Developers seeking a better, smarter, and potentially lower-cost way to create location-based mobile apps might want to consider using a location-as-a-service platform -- a market that is just lifting off.
Location-based services are nothing new. They’ve been around for about 10 years or so. The buzz, however, is that these services could become very hot indeed as more mobile devices support GPS and fast internet connections, and as more users want to use their phones to check in on local news, restaurants, and so on.
Vendors in the nascent location-as-a-service space include LocationLabs and SimpleGeo.
LocationLabs launched its platform service last week.
Sixty percent of mobile subscribers worldwide will use an application enabled by location over the next four years or so, says Mark Beccue, a senior analyst at ABI Research.
The firm forecasts that the number of mobile cloud computing subscribers worldwide will rise from 42.8 million in 2008, (approximately 1.1 percent of all mobile subscribers) to more than 998 million in 2014 (nearly 19 percent).
Location-based applications continue to explode in popularity among smartphone users. An estimated 12 percent of the apps in the iPhone App Store had a location component, according to a recent Apple iTunes report.
The continuous stream of location data now available on many smartphone devices presents both a tremendous opportunity as well as a unique challenge to mobile developers, says Tasso Roumeliotis, CEO of Location Labs.
Roumeliotis says the Location Labs’ platform provides tools that help developers capitalize on the power of background processing of location data on multiple platforms.
The Location Labs Platform consists of three services for developers: geofencing; universal location, and location privacy.
Geofencing allows developers to leverage background processing on smartphones to create location-based triggers for their applications. For example, developers can create a Geofence around a favorite place and automatically "check-in" subscribers when they enter the place.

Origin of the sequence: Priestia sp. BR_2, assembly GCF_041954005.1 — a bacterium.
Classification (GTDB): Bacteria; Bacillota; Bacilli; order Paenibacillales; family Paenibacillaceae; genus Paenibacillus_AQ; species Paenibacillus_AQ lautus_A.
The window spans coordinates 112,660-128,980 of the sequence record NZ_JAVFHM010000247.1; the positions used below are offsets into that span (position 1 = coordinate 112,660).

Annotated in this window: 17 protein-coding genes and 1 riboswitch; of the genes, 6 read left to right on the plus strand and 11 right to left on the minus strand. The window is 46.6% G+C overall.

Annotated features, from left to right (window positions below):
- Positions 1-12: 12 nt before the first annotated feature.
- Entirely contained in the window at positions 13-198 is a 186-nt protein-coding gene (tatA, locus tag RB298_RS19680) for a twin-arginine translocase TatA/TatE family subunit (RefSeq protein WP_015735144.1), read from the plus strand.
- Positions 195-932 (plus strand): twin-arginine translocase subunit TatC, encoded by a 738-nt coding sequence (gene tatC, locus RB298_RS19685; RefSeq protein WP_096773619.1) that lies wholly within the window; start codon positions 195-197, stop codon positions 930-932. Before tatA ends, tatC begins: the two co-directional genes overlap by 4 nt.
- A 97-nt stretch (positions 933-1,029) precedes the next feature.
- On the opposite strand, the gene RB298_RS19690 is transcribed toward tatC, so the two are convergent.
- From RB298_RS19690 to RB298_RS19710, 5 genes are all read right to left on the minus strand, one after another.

Universal location allows developers to locate more than 180 million devices in real time through a cloud-based API. The service can locate both smartphones and non-smartphones. Users don’t need to download the app, as the location data is all server-based.
Location privacy provides developers a set of user-interface widgets that lets users control how their location is shared, offering end-user control and transparency in sharing location. Users can opt-in or out of location sharing via SMS, mobile web, or even a web portal.
“The Location Labs Geofencing Service made it incredibly easy to implement geofencing for the upcoming update to our iPhone application, says Navneet Aron, founder and CEO of MobiQpons.
MobiQpons’ icon automatically lights up when a user is near a local coupon.
Access to Location Lab's Location-as-a-Service Platform is in private beta and is available by invitation only. The platform is expected to be publicly available in Q3, 2010.
SimpleGeo is positioning its platform as an affordable solution for developers creating location-aware apps such as maps and social networks. SimpleGeo, in its most basic form, indexes data by location using latitude and longitude, allowing users to search for things nearby.
Developers can use the platform to easily scale, manage, and query their location data. On top of this, SimpleGeo also provides rich location data, reverse geocoding, and other tools to help developers leverage the location of their users.
The vendor claims the key benefit of its platform is that it can accommodate fast-growing apps, activating new apps within minutes.